Sleep problems and worrying precede psychotic symptoms during an online intervention for psychosis
AuthorLüdtke, Thies; Pfuhl, Gerit; Moritz, Steffen; Ruegg, Nina; Berger, Thomas; Westermann, Stefan
Objective - Experience sampling assessments (multiple assessments per day for approximately one week) indicate that positive symptoms fluctuate over time in psychosis. Precursors, such as sleep problems or worrying, predict these fluctuations. To date, it remains unclear whether the same precursors predict symptom variability also during treatment in an online intervention for psychosis, using assessments lying temporally further apart.
Methods - Participants completed brief intermediate online self‐report assessments on their computers (up to every 7 days during a 2‐month waiting period and up to twice every 6 days during a 2‐month intervention period) within a randomized controlled trial. We monitored the course of paranoia, auditory verbal hallucinations, and their theory‐driven precursors worrying, negative affect, self‐esteem, self‐reported cognitive biases, and quality of sleep in n = 124 participants (M = 10.32 assessments per participant; SD = 6.07). We tested group differences regarding the course of the composite of precursors, group differences regarding the effect of the composite on subsequent momentary psychotic symptoms, and the effect of each individual precursor on subsequent psychotic symptoms, using (lagged) linear mixed models.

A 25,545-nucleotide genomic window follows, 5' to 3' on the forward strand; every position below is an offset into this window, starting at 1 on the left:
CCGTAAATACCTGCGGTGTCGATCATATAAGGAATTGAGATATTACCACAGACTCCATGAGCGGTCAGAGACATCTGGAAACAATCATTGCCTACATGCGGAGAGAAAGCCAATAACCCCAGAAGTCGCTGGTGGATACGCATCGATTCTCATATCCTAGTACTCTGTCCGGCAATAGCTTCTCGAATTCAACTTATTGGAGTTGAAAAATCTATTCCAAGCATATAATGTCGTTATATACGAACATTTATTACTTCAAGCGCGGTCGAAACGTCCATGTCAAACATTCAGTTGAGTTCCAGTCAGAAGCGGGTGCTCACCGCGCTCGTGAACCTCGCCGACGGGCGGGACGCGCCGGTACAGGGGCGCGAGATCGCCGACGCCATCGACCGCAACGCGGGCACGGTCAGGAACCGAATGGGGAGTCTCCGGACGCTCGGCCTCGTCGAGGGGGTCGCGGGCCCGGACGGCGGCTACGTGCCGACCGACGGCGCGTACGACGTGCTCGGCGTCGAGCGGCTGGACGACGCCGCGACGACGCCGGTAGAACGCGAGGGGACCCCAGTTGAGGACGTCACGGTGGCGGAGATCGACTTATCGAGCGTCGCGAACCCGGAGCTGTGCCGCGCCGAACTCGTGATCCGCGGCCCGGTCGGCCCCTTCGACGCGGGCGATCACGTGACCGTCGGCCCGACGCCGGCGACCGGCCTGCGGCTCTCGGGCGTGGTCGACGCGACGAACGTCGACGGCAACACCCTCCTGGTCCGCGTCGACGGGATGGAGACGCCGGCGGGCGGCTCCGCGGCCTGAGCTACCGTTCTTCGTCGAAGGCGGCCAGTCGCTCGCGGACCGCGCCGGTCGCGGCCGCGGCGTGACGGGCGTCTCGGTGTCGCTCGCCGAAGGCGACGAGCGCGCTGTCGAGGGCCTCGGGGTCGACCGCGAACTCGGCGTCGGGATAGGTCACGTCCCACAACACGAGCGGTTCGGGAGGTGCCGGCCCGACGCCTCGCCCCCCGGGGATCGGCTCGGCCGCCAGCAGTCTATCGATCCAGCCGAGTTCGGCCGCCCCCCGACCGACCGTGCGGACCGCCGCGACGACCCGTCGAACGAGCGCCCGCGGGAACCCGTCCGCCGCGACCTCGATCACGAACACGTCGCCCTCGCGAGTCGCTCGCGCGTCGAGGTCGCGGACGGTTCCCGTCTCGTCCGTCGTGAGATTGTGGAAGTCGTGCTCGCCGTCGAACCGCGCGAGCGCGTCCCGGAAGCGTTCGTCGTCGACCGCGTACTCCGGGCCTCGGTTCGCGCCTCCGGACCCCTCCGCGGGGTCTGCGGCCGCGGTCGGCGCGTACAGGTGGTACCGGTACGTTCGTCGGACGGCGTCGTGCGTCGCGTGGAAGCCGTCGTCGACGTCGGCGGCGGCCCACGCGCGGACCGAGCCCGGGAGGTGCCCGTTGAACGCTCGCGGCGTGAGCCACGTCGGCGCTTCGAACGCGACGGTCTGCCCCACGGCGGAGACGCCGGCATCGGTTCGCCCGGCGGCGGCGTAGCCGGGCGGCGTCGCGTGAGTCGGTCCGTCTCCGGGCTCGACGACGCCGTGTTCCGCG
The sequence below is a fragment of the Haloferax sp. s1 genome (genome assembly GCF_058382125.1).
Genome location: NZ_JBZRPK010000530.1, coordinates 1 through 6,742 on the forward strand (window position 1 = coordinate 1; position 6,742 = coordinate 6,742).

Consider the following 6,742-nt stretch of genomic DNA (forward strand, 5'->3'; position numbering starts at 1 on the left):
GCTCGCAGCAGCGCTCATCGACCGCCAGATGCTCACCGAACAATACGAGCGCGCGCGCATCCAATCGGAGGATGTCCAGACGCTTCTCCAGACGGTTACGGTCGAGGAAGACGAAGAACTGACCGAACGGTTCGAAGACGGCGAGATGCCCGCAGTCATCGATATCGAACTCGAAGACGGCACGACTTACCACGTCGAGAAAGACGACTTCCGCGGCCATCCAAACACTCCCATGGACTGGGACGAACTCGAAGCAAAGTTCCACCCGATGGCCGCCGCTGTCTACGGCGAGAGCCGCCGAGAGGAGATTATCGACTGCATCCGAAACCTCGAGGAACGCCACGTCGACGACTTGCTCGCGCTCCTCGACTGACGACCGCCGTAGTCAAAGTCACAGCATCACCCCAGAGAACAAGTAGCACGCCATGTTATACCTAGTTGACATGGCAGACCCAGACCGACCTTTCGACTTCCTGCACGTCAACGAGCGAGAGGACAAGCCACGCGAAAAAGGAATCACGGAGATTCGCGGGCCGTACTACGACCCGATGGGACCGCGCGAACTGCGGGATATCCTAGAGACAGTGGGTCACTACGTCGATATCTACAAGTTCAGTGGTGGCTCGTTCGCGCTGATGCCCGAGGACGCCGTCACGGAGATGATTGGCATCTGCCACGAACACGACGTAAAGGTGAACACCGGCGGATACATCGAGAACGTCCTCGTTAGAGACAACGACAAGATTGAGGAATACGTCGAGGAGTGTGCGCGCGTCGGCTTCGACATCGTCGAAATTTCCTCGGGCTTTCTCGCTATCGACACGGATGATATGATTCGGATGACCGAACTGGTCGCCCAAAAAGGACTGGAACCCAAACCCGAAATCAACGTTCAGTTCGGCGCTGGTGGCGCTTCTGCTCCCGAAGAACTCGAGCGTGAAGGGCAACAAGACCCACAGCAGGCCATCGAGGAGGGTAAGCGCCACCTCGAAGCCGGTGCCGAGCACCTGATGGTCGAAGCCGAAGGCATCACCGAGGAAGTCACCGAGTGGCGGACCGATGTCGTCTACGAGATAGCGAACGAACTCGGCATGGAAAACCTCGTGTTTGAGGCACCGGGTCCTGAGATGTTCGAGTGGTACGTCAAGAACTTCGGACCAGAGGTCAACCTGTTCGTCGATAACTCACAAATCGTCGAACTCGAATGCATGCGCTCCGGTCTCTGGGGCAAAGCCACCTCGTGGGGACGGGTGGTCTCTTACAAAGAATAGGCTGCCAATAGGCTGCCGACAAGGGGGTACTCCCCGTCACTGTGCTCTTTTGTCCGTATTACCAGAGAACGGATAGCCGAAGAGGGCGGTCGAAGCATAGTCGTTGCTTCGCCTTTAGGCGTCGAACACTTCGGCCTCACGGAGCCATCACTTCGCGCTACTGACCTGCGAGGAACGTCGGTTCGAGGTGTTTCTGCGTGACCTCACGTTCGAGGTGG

Results - The course composite precursors over time and their lagged effect on subsequent momentary psychotic symptoms did not differ between groups. During the intervention, increased worrying and decreased quality of sleep preceded heightened momentary psychotic symptoms.
Conclusion - The regression‐based design does not allow drawing causal conclusions. However, worrying and sleep problems likely represent underlying mechanisms of psychotic symptom variability during online psychosis treatment, indicating that experience sampling findings from everyday life generalize to interventions with assessments lying several days apart.